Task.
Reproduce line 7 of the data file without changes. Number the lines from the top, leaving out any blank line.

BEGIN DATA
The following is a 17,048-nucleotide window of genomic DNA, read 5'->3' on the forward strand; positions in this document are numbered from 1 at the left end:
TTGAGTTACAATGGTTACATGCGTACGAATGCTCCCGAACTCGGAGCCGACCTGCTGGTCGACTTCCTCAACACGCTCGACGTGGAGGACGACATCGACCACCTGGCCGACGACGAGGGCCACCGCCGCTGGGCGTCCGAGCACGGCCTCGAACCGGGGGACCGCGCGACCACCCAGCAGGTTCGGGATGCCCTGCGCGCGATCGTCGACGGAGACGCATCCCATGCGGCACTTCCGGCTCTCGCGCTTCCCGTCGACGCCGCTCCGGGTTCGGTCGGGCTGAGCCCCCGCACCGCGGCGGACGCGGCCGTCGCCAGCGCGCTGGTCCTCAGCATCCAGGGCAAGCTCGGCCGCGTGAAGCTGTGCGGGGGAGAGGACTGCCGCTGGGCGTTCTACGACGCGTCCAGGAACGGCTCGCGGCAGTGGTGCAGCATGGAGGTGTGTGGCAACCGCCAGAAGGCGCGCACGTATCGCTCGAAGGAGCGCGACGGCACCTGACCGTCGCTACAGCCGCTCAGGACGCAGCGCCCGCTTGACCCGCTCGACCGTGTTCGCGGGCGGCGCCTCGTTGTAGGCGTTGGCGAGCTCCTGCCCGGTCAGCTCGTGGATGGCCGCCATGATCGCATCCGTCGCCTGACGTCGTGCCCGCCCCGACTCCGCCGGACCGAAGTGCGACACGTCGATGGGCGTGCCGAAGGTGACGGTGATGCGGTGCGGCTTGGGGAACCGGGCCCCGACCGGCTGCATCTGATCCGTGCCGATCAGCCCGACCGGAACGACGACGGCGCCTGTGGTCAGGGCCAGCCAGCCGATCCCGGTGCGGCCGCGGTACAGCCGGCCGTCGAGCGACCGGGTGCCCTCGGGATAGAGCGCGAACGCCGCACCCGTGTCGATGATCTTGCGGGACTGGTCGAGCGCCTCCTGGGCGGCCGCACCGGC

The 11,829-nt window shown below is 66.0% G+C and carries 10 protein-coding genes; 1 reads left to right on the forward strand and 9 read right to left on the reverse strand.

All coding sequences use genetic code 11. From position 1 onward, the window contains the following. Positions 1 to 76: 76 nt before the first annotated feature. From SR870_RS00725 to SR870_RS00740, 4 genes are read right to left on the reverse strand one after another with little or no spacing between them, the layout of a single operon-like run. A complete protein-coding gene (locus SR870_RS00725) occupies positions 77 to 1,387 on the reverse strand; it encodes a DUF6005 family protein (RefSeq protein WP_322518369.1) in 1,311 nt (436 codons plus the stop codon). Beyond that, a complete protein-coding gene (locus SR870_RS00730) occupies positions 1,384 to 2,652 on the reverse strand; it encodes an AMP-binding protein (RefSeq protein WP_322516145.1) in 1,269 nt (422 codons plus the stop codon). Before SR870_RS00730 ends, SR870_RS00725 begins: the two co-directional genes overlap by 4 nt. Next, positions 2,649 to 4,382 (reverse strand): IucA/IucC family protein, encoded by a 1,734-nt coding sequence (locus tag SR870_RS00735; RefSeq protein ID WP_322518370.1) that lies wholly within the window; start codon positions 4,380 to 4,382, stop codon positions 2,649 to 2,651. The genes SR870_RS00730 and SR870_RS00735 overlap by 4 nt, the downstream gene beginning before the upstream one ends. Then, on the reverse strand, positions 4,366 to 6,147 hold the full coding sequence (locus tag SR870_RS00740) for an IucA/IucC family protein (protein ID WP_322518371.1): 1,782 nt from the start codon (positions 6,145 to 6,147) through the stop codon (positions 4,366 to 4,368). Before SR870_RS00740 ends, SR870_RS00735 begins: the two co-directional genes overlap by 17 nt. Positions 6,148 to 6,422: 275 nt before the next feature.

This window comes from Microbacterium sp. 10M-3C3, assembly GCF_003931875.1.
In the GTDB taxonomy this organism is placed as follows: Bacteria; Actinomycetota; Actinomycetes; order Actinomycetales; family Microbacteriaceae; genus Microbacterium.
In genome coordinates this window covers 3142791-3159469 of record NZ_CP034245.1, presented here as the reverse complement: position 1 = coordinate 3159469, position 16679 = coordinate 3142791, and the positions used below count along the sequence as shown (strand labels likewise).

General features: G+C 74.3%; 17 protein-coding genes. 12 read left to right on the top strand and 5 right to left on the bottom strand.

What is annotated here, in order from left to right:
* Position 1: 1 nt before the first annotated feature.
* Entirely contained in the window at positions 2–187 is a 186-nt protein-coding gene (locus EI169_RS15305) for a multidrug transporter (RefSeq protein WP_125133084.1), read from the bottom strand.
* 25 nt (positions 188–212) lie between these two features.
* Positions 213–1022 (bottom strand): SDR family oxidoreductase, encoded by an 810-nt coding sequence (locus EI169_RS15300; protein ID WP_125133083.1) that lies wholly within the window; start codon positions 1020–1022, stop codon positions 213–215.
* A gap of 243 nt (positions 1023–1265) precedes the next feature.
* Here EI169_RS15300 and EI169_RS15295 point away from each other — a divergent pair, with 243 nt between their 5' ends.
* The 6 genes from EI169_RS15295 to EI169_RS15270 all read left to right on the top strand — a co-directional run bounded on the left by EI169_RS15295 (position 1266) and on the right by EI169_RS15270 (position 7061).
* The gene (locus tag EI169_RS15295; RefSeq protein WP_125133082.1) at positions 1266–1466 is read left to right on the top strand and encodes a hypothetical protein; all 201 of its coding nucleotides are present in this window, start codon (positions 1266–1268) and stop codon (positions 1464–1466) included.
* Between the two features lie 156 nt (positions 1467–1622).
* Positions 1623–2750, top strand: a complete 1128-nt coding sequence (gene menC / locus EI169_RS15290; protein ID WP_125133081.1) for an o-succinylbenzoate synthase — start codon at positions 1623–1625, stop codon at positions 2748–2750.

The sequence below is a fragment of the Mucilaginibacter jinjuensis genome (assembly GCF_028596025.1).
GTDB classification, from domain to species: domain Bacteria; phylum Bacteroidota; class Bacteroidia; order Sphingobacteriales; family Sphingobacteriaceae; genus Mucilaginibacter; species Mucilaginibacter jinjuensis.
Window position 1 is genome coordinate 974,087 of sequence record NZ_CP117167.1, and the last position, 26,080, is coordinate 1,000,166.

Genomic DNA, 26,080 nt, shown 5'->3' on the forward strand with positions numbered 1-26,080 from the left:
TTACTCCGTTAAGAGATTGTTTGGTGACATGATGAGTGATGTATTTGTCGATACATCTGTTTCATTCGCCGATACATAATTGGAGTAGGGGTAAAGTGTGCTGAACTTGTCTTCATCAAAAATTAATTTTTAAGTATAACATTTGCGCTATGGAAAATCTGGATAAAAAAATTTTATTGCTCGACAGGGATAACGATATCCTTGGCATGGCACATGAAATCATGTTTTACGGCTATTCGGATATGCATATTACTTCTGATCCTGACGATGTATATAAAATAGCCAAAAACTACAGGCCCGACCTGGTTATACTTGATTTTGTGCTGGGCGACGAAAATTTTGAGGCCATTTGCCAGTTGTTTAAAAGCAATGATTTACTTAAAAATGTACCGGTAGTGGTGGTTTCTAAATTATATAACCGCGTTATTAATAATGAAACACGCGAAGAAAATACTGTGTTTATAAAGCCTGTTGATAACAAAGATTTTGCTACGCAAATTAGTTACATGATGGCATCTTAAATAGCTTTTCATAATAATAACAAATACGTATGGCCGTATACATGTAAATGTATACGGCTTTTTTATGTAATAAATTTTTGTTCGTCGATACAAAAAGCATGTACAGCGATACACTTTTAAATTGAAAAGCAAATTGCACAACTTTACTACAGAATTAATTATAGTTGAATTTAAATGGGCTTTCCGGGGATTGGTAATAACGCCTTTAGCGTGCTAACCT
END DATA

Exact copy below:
In genome coordinates this window covers 3142791-3159469 of record NZ_CP034245.1, presented here as the reverse complement: position 1 = coordinate 3159469, position 16679 = coordinate 3142791, and the positions used below count along the sequence as shown (strand labels likewise).